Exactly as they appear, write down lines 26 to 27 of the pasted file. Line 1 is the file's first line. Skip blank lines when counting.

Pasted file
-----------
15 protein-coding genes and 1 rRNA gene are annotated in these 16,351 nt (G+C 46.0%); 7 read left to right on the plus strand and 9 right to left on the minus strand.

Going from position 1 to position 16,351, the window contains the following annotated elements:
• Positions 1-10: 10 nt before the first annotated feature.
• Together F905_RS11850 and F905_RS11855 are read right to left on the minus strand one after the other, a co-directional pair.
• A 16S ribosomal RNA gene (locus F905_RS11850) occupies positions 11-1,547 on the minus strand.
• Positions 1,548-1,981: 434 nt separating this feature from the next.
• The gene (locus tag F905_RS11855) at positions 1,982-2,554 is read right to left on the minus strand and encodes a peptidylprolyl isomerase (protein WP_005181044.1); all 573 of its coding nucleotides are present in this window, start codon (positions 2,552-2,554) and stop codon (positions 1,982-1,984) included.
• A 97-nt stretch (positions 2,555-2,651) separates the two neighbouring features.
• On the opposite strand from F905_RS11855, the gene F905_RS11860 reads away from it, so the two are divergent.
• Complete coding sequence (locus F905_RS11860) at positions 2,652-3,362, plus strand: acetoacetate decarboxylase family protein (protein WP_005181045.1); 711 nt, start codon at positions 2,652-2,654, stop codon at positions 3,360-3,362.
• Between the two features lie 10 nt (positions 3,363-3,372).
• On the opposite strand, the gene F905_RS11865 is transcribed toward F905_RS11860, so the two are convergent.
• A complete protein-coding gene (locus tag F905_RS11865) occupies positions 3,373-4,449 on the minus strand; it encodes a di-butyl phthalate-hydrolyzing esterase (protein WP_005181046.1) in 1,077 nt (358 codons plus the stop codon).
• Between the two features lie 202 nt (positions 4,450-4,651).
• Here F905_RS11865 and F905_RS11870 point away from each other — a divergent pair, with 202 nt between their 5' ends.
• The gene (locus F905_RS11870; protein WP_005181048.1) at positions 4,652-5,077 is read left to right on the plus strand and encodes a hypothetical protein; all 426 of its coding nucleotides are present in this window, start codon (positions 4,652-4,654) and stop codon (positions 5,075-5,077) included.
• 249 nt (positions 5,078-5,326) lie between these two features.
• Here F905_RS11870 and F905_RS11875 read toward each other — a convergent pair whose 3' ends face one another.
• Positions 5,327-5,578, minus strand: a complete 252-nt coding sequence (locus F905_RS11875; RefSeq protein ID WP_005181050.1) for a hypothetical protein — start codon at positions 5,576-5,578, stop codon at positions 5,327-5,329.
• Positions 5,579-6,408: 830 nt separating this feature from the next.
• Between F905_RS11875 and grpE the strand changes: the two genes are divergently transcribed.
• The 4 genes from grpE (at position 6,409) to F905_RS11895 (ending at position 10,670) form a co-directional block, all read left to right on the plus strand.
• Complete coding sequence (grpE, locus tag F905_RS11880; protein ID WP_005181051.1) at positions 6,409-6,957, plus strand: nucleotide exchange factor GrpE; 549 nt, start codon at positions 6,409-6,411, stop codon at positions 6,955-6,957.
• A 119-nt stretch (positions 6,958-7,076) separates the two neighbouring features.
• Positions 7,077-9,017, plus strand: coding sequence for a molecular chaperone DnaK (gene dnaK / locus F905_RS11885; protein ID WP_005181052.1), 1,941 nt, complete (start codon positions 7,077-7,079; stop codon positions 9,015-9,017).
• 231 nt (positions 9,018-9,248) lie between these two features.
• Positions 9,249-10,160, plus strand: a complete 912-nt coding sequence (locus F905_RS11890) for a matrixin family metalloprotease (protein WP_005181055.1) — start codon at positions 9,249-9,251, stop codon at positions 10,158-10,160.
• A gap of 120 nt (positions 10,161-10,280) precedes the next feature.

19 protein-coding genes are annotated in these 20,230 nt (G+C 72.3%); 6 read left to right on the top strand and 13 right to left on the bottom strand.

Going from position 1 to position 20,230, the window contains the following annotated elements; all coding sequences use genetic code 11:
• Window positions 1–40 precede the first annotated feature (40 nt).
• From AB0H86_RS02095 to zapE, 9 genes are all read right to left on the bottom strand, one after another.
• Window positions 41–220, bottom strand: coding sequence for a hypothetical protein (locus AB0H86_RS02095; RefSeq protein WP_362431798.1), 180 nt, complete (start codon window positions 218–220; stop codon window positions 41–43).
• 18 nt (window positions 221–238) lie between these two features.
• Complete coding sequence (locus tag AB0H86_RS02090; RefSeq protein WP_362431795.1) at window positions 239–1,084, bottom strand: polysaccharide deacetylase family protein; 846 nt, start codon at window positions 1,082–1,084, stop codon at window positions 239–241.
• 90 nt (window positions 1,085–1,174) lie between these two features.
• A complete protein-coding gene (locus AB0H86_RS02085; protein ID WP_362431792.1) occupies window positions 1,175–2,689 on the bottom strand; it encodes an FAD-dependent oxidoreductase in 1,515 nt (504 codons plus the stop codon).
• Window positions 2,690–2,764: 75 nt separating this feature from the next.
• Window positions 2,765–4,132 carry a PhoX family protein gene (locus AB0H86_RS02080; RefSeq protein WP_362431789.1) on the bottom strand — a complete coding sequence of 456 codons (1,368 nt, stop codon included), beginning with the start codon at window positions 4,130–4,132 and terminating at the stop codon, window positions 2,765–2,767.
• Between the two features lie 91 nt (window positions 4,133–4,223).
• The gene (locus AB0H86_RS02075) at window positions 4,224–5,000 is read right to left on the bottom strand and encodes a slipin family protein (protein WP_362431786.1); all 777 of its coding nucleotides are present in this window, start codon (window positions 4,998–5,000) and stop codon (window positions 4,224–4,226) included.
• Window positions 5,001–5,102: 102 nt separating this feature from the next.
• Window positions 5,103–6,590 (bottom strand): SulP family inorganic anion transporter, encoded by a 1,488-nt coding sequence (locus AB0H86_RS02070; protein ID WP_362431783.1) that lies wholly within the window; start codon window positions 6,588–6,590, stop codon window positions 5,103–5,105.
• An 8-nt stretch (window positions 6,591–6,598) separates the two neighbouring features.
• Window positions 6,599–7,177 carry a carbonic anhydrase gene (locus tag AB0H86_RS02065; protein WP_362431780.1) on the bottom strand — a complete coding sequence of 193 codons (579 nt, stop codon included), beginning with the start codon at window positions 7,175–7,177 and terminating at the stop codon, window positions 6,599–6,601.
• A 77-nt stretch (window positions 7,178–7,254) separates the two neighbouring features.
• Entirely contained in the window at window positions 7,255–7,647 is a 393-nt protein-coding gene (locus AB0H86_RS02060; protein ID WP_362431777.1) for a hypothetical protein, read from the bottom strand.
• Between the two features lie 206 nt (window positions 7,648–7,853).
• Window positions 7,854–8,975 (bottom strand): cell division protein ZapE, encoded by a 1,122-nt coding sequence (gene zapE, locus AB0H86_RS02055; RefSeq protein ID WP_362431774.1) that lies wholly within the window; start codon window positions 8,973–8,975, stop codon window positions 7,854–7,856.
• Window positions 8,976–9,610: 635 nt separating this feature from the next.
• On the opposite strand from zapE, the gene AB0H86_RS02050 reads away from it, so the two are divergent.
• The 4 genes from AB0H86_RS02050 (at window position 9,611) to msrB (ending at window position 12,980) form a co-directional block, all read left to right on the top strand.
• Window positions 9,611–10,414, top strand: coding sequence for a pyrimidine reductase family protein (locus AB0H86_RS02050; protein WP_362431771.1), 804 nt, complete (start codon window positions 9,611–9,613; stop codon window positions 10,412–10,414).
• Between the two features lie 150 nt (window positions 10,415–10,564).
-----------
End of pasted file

• 231 nt (positions 9,018-9,248) lie between these two features.
• Positions 9,249-10,160, plus strand: a complete 912-nt coding sequence (locus F905_RS11890) for a matrixin family metalloprotease (protein WP_005181055.1) — start codon at positions 9,249-9,251, stop codon at positions 10,158-10,160.